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Showing posts from April, 2013

When Tragedy Is in the News: How to Respond as a Musician

Like you, I was stunned and immensely saddened by the explosions that took place at the end of the Boston Marathon on Monday. So far I’m not aware of anyone I know who was at the scene or otherwise directly affected. But that really doesn’t matter. When tragic events like this occur we are all affected in some manner.

And we each have different ways of reacting to and coping with disturbing displays of senseless violence. I mean, don’t natural disasters wreak enough havoc on our lives? Why would certain individuals be so hard-pressed to ruin the lives of innocent people?

What can we do about it? And as a musical artist with a fan base to speak to, what can you do about?

Here are a few important aspects of this to consider:

1) Write a song about it. You’re an expressive being. That’s why you became an artist. So put that creative sensitivity to good use and channel your confusion and emotions into a song.

The song can be an obvious or not so obvious reference to Boston (or Sandy Hook, …

A Fantastic Resource For Students (and players) of 18th and 19th Century Postcolonial Irish Dance Music

There was a blog about Irish music - "Ceol Alainn - Rare Recordings of Traditional Irish Music" it was called, and it was a unique source of great music for all lovers of Irish tradition. Many of recordings published there would have been lost for us otherwise. But one day, in August of 2012, things have changed:

"There are legal changes occurring in the world that I was naive enough to believe would never take place. I had hoped that the potential for personal publication facilitated by the internet would have revolutionised the ways in which digital information was managed from a legal perspective; that institutions of ownership would evolve to embrace the possibilities opened up by the free movement of information on a global scale. I expected to encounter at least a little resistance to this project, and I have been surprised by the absolute lack of legal interest shown in my flagrant disregard for copyright law. But, things no longer look quite so simple, and I no…

What is "Traditional" Irish Music: 18th Century Postcolonial Secular Dance Music and Song, Of Course!

When people talk about "traditional" irish music, they are referring to the music that was popularized by the Dubliners in the 1970s, and the Chieftans, and later the music of bands like De Dannan, Solas and later Lunasa.

But that is hardly Irish music. In fact, most of it is a mixture of the secular dance music of the UK of the 19th and 20th centuries.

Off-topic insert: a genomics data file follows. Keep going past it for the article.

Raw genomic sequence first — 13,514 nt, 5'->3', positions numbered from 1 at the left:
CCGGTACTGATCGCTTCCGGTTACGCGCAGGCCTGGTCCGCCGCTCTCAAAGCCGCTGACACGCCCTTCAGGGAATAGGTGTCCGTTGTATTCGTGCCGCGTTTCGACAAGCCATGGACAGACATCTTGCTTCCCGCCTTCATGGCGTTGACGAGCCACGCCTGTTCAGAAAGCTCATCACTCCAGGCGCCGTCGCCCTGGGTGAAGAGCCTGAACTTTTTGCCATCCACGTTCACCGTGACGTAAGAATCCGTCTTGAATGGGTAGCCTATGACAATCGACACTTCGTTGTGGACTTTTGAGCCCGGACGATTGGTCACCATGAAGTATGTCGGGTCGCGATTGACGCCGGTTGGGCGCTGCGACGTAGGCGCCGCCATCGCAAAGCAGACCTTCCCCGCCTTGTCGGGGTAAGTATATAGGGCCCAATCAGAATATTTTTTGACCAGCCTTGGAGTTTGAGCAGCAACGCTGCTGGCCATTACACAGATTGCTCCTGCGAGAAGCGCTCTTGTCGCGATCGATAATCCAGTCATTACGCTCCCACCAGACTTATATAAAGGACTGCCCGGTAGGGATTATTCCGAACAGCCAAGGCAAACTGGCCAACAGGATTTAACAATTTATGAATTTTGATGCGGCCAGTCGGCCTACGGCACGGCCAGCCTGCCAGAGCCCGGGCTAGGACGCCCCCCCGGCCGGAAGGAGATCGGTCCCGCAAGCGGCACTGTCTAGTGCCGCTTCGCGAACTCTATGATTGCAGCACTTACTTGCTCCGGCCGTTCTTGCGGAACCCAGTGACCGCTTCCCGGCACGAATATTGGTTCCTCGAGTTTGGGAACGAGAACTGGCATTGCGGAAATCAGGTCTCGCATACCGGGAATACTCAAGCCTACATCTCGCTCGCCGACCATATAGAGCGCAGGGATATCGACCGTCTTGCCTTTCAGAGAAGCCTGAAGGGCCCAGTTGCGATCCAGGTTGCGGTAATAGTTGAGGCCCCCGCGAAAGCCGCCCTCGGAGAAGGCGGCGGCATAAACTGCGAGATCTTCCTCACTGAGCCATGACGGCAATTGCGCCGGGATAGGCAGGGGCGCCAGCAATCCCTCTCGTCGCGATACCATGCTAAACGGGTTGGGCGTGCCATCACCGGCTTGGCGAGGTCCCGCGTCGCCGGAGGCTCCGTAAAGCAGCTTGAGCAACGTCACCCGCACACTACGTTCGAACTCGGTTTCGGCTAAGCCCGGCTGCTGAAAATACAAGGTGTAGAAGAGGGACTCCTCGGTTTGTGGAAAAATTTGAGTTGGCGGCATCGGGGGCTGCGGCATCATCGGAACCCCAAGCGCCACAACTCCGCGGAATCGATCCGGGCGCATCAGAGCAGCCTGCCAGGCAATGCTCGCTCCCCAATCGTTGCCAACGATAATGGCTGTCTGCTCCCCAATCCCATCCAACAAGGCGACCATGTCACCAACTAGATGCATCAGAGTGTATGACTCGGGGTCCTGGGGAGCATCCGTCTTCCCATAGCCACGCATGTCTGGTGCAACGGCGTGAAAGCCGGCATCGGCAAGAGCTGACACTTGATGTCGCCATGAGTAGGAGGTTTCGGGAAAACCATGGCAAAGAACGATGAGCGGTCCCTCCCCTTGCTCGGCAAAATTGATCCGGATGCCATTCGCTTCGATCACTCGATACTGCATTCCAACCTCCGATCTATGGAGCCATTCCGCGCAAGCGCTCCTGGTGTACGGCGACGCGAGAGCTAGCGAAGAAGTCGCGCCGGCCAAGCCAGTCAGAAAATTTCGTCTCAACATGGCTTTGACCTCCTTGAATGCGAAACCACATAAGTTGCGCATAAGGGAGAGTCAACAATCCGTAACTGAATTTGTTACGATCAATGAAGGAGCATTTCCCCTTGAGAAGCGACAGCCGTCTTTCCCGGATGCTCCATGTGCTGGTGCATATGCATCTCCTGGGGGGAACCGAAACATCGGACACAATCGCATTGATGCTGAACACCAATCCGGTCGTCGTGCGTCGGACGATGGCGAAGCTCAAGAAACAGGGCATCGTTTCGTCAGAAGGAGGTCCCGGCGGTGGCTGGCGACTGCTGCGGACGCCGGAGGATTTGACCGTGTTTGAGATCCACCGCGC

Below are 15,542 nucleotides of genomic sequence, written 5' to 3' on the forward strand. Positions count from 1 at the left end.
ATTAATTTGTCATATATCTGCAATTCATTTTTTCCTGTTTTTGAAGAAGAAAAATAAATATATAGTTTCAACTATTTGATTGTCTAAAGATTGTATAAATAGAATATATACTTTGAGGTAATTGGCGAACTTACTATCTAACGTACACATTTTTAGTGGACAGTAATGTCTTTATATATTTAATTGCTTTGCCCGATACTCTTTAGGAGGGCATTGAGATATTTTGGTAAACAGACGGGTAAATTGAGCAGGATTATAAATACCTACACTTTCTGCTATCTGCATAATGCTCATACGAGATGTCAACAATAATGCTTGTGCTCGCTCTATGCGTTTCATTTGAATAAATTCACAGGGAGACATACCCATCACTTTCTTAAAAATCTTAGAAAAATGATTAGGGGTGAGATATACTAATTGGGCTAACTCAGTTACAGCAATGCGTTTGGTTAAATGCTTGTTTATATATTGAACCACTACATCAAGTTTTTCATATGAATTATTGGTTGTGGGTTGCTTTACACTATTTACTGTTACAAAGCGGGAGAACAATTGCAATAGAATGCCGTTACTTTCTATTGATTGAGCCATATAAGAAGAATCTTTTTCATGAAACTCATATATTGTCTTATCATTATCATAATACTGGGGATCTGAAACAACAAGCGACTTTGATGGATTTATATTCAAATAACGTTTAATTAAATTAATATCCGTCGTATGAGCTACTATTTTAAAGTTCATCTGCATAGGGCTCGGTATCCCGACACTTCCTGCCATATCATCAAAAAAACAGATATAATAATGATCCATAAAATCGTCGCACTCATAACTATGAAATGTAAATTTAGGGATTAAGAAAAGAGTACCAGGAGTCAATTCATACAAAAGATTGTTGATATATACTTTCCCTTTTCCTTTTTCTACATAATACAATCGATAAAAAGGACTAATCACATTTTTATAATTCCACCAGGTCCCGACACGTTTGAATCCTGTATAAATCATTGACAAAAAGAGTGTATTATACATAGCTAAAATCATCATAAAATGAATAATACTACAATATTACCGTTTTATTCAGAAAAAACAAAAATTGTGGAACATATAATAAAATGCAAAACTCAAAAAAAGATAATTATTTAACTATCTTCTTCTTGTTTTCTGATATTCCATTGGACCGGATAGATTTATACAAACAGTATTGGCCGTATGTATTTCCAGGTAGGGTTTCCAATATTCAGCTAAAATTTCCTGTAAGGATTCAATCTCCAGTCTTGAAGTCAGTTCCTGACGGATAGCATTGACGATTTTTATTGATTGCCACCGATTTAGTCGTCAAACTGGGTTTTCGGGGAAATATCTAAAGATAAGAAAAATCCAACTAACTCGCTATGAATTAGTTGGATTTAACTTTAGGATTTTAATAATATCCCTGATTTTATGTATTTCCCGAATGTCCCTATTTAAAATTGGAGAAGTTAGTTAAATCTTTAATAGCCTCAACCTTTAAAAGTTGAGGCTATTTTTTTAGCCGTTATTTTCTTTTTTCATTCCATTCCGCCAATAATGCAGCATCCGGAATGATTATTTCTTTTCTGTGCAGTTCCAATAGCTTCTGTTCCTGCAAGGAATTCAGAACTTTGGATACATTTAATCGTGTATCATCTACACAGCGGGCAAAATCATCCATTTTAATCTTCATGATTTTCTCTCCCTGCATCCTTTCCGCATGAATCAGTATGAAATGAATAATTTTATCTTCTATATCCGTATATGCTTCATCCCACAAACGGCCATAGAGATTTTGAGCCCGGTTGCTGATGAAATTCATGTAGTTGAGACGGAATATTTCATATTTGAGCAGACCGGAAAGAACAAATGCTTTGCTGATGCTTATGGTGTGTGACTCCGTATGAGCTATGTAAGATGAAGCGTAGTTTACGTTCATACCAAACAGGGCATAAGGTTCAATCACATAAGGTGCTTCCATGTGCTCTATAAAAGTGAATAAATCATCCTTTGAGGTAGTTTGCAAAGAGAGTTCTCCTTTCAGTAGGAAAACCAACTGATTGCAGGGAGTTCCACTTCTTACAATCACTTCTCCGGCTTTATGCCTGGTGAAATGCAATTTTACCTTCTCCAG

If you want "traditional" Irish music, you have to go back to 1724, to the first publication of said music. Still and all, it is post-colonial music and nothing of the original Irish music (pre-colonialism) remains.

So we don't really know what traditional Irish music is. We don't know what it sounded like.

We do know what the instrumentation was, taken from paintings of the middle ages: In A History of Irish Music (1905), W. H. Grattan Flood wrote that there were at least ten instruments in general use by the Gaelic Irish. These were the cruit(a small harp) and clairseach (a bigger harp with typically 30 s…

Bruce Molsky - Chinquapin Hunting (Live from Pickathon 2012)

A suggested list of violin studies (books)

The following violin repertoire lists have been compiled over many years of teaching and experience by Mimi Zweig and Dorothy Delay. They serve as a foundation for much of our instruction at the String Academy and we provide them as a resource for other teachers and students alike. You find that most of the titles are links that will bring you directly to a website where you may purchase the music in our preferred editions.

Sequence of Violin Repertoire by Mimi ZweigSequence of Etudes by Mimi ZweigDorothy Delay’s Concertos SequenceSequence of Repertoire from Suzuki Books IV-VI

List of musical modes

List of musical modes Number of modes: 1295 Maximum number of notes: 14

The numbers represent the number of scale degrees between consecutive tones of the mode, starting from the tonic. So for 12-tone modes they are semitones, for 24-tone modes quartertones, etc., but for unequal parent scales just the former. This list only specifies which notes are used in a mode, raga, maqam, etc. ignoring all other aspects. This list also ignores varieties that may exist of given modes in different regions of a culture. The eight Byzantine Liturgical tones or modes may vary in their final or closing note, and even in genus, depending on the type of text being set. Listings reflect a given theorist's description of a specified mode, or often, one form of that mode.

A number between [] indicates another starting note than the implicit degree 0.

The Meantone chromatic scales (negative systems), Twelve-tone chromatic scales (positive systems) and their major and minor modes are of the 3-limit Pyt…